This is incredible, not least since in Feb 12th 2014 the then Lord Advocate (the Scottish Government’s legal advisor) Frank Mulholland QC was warned by the Christian Institute in a letter that “the Christian Institute has received advice from leading counsel which casts considerable doubt over whether Part 4 of the Bill is compatible with Article 8 of the European Court of Human Rights

On March 21st, 2014, Frank Mulholland QC swept those concerns aside. In his judgement he had “taken the points raised” but did not consider them “appropriate for reference”. Nevertheless, the Supreme Court in July 2016 would go on to recognise the exact points raised by the Christian Institute’s 2014 letter.

But that is far from being the only instance where the then Lord Advocate Frank Mulholland QC was linked to a questionable legal judgement-call. Let us recall the decision to prosecute those involved in the bankruptcy administration of Rangers in 2015. The former Lord Advocate triggered the prosecution of ex-Rangers chairman Mr Charles Green. Remarkably, that prosecution has since been ruled in court as “malicious” – a rare and difficult judgement to obtain – and Mr Green was handed £6.4m from the taxpayers in compensation.

But the Rangers administration fiasco doesn’t stop there. Two other men linked to the Rangers being in administration, David Whitehouse and Paul Clarke, have also been handed millions out of the taxpayer’s purse due to “malicious and wrongful” prosecution by the Crown Office from the time Mulholland was top dog. Whitehouse and Clarke have been given £10.5m each.

Mulholland’s successor as Lord Advocate James Wolffe QC admitted subsequently that he supported calls for an independent judicial inquiry into the fiasco, which will need to wait. Why? Because there are yet more claims against the Crown Office.

Taxpayers could be looking down the barrel of upwards of £100m in pay-outs. That’s some legal expertise for the Scottish Government to have relied upon.

Now you might be thinking ‘at least he isn’t Lord Advocate anymore’, and you would be correct. Today he is now Lord Mulholland, High Court Judge, Senator of the College of Justice. He landed that job in December 2016.

But it isn’t just Mulholland’s past judgement we should be questioning. There’s the politics of it all too – such as the not insignificant matter of the Scottish Government’s intransigent refusal to take legal advice on the Alex Salmond judicial review over staff harassment. In the end taxpayers had to fork out £512,250 by Jan 8th, 2020.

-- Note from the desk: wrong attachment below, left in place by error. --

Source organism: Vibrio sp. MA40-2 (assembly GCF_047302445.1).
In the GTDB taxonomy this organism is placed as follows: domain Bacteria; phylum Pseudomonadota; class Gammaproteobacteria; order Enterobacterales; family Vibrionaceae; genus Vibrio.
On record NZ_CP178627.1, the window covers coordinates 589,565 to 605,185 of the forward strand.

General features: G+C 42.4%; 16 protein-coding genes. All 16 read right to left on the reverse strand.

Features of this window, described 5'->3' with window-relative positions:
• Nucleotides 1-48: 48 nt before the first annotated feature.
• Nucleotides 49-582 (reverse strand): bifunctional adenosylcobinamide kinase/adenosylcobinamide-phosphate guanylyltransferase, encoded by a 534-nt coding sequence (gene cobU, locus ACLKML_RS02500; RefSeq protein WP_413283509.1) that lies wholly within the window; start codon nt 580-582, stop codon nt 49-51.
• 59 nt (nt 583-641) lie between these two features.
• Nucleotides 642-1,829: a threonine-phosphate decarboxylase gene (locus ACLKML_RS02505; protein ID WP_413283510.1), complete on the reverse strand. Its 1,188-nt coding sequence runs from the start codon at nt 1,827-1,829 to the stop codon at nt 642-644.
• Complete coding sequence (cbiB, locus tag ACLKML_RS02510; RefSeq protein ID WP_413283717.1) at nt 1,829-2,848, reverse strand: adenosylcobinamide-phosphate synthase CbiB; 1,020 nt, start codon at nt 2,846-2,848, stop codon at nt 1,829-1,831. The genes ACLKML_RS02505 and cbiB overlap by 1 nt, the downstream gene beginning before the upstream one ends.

If such poor judgement calls coupled with refusals to take legal advice is in any way representative of the cultural innerworkings of the Scottish Government, the Law Officers and SGLD, is it surprising the government also lost yet another costly judicial review since then?

Canon Tom White, parish priest of St Alphonsus in Glasgow (among other petitioners) on March 24th 2021 challenged the Scottish Government’s closure of places of worship during lockdown. The judge in this instance was Lord Braid, who ruled – that The Scottish Government didn’t understand the significance of article 9 in the ECHR.

James Wolffe QC, Frank Mulholland’s replacement has since followed his predecessor Lord Mulholland out the door, resigning as Lord Advocate, to be replaced by Dorothy Bain QC.

I wish I could conclude by writing that a new broom sweeps clean, but we will need to wait and see.

What can be said is that it is high time for greater scrutiny of decision making of those responsible for giving and taking legal advice for the Scottish Government. Then there’s the legal advice on the same issue of competency of proposed legislation given to the Presiding Officer of the Parliament, who also has to attest to its competency. It must be worrying that at every point where the Scottish Government got it wrong the Scottish Parliament’s chief officer made the same mistake when he or she is meant to provide a check against government error or enthusiasm.

One thing is certain, the failures of recent years have cost the taxpayer millions and damaged the standing of the parliament.